China’s One Belt One Road (OBOR) initiative has generated huge excitement both within the country and outside of it. Trillions of dollars is expected to be invested in OBOR across more than 65 countries representing around 60% of the world population and representing around one- third of the global GDP.
OBOR’s focus encompasses an entire gambit of infrastructure including roads, railways, airports, seaports, power plants, oil and gas pipelines and refineries as well as IT, telecom and finance infrastructure.
However, a close look at planned initiatives indicate that it is primarily aimed at diversifying Chinese trade lanes and increasing Chinese access to the western markets. Falling exports, slowing GDP growth rates, rising pollution concerns and a need to move away from an investment-led model to consumption-led model appear to be the main inspiration for the policy makers to adopt such a vast project which could bring all undergoing projects as well as planed ones under one umbrella. Because of the centralised planning processes and an emphasis on heavy industries, China has been struggling with huge overcapacity, which it needs to export to other countries.
While most of the plans in Central Asia and in SE Asia have been under progress for a while, OBOR has integrated it under one umbrella. A look at these plans indicate a clear intent to push Chinese capacity, not only into neighbouring countries, but also as far as to Europe. This will certainly help internationalise the Chinese currency along with goodwill among trading partners. Not to forget, it will also help develop relatively lagging west side of China. In fact, the OBOR initiative can be traced back to the government’s development efforts in the west part of the country.
China has in tandem been meticulously investing in strategic locations, such as in Colombo’s port and in Piraeus, and has also shown a deeper interest in the Nicaraguan Canal.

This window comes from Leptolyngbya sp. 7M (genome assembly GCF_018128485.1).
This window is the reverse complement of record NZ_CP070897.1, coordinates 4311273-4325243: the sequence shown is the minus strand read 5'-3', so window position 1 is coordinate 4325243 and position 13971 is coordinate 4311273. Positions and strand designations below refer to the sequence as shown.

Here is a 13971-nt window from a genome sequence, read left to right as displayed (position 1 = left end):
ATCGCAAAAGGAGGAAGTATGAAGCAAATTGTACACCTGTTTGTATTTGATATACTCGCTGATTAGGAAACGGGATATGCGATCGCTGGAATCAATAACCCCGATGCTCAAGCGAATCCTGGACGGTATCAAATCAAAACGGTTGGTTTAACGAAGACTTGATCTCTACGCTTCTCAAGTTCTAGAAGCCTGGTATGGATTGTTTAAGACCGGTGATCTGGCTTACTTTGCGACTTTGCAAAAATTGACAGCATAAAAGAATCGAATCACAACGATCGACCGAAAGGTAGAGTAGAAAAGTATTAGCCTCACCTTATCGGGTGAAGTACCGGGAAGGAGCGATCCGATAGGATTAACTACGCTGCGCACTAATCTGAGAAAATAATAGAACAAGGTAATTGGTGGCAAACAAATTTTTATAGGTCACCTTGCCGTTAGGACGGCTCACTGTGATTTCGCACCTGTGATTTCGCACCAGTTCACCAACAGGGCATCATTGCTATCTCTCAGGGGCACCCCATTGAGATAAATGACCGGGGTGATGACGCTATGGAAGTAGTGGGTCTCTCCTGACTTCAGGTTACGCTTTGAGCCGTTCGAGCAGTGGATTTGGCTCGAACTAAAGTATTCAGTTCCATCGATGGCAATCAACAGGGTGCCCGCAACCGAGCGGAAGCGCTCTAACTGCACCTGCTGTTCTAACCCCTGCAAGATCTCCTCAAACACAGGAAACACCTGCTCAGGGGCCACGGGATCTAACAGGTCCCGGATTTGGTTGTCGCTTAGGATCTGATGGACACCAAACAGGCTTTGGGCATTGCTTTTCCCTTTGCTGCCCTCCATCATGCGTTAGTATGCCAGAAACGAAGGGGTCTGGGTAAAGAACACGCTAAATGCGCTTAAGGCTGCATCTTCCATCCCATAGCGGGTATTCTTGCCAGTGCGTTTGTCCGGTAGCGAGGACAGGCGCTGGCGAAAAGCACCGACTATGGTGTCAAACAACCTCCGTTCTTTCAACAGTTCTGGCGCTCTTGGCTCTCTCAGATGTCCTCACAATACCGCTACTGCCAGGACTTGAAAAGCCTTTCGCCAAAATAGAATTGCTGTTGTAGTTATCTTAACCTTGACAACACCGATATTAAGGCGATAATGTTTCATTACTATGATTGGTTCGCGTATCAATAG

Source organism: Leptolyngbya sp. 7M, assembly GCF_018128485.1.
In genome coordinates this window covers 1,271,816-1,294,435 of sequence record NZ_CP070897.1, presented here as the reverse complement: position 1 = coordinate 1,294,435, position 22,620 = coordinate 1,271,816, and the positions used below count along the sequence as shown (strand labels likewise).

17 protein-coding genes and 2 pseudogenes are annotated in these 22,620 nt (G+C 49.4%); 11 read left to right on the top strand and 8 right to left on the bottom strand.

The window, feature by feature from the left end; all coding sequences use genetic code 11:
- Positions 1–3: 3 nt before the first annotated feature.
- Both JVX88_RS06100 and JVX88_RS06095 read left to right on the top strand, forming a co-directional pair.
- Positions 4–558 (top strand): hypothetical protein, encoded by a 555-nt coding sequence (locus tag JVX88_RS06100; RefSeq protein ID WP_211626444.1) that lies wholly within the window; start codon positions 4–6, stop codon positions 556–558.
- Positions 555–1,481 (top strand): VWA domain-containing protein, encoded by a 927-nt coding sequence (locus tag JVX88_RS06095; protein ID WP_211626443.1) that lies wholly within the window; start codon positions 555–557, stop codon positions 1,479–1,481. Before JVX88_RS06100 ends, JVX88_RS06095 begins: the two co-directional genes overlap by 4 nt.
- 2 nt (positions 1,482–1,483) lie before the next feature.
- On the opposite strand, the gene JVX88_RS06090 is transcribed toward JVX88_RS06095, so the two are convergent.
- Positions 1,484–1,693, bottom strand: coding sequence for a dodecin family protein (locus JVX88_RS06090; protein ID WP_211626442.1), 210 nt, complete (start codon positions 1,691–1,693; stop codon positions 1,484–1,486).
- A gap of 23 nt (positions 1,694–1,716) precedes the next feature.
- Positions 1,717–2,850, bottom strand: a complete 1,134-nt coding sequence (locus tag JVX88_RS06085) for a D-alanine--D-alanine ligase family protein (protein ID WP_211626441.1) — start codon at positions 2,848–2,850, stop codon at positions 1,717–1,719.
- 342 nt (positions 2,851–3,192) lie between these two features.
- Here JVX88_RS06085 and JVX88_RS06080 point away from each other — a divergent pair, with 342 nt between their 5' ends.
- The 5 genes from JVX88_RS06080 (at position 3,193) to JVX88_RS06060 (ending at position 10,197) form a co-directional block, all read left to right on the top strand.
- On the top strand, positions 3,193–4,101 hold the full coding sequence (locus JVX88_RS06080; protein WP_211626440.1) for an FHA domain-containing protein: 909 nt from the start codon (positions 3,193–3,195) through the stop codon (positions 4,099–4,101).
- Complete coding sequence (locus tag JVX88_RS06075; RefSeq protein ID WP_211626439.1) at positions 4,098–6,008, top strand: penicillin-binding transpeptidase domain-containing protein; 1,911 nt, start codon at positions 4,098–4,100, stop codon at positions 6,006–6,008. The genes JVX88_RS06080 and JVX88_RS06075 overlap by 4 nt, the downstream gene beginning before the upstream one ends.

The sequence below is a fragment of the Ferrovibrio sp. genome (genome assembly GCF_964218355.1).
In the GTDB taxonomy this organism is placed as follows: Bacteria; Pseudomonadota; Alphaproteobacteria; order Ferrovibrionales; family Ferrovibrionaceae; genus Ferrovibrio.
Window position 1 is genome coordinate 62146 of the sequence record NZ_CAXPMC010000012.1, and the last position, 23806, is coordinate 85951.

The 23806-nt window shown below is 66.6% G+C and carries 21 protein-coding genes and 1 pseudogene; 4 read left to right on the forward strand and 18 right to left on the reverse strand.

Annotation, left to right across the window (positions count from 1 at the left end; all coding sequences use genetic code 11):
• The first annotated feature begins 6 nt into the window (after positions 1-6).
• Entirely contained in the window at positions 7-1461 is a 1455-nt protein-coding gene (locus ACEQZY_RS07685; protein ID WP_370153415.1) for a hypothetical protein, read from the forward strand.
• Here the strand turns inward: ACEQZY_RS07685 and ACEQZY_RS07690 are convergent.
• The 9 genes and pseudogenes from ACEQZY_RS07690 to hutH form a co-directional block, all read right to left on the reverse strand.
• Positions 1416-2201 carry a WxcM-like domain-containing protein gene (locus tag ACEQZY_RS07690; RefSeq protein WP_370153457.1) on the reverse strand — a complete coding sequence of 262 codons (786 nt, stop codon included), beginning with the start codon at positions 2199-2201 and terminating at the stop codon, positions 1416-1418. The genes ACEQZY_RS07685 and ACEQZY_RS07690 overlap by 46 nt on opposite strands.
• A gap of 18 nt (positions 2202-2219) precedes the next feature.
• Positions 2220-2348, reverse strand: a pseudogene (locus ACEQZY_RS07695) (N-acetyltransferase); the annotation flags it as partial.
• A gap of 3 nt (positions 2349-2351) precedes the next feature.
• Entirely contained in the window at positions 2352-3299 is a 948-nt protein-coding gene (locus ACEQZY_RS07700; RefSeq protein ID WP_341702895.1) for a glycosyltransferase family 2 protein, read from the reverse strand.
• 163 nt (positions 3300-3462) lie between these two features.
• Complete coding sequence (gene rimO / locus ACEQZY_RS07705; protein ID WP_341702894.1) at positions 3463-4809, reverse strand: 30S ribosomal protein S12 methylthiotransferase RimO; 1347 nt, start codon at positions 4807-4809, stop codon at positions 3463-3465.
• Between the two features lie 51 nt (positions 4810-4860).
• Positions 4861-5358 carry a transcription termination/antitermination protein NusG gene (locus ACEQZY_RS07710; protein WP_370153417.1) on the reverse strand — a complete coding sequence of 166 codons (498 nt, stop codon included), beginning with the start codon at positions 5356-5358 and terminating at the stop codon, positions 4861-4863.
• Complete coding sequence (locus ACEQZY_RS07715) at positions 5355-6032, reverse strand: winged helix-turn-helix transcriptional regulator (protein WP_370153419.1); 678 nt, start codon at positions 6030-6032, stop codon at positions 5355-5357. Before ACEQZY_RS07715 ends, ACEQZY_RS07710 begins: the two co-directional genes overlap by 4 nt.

Amid the rise of a new wave of nationalism across the US and Europe, China seems to be evolving as the guardian of globalisation through the repackaging of an age-old proven trade lane. After the withdrawal of the US from TPP, and an eminent threat to NAFTA, the OBOR initiative could provide a new lease of life to the IMF’s prescription for globalisation. It sure looks like a case of role reversal where the west is progressively embracing inward-looking policies, while China is preaching the benefits of comparative trade advantage.
Whatever the intention is behind such initiatives, the simple rule of thumb economics says is that such a massive investment in projects will certainly help boost regional as well as global economic prospects. For the shipping community, however, one will have to wait and see, although there does not appear to be any eminent threat in the near-to-medium term as land-based mass transportation just cannot beat the massive cost advantage that the shipping industry enjoys. Nonetheless, it will not be exaggerating to say that OBOR can be extended as the global transport system. However such a statement of course has many ifs and buts attached to it which only time can unwrap!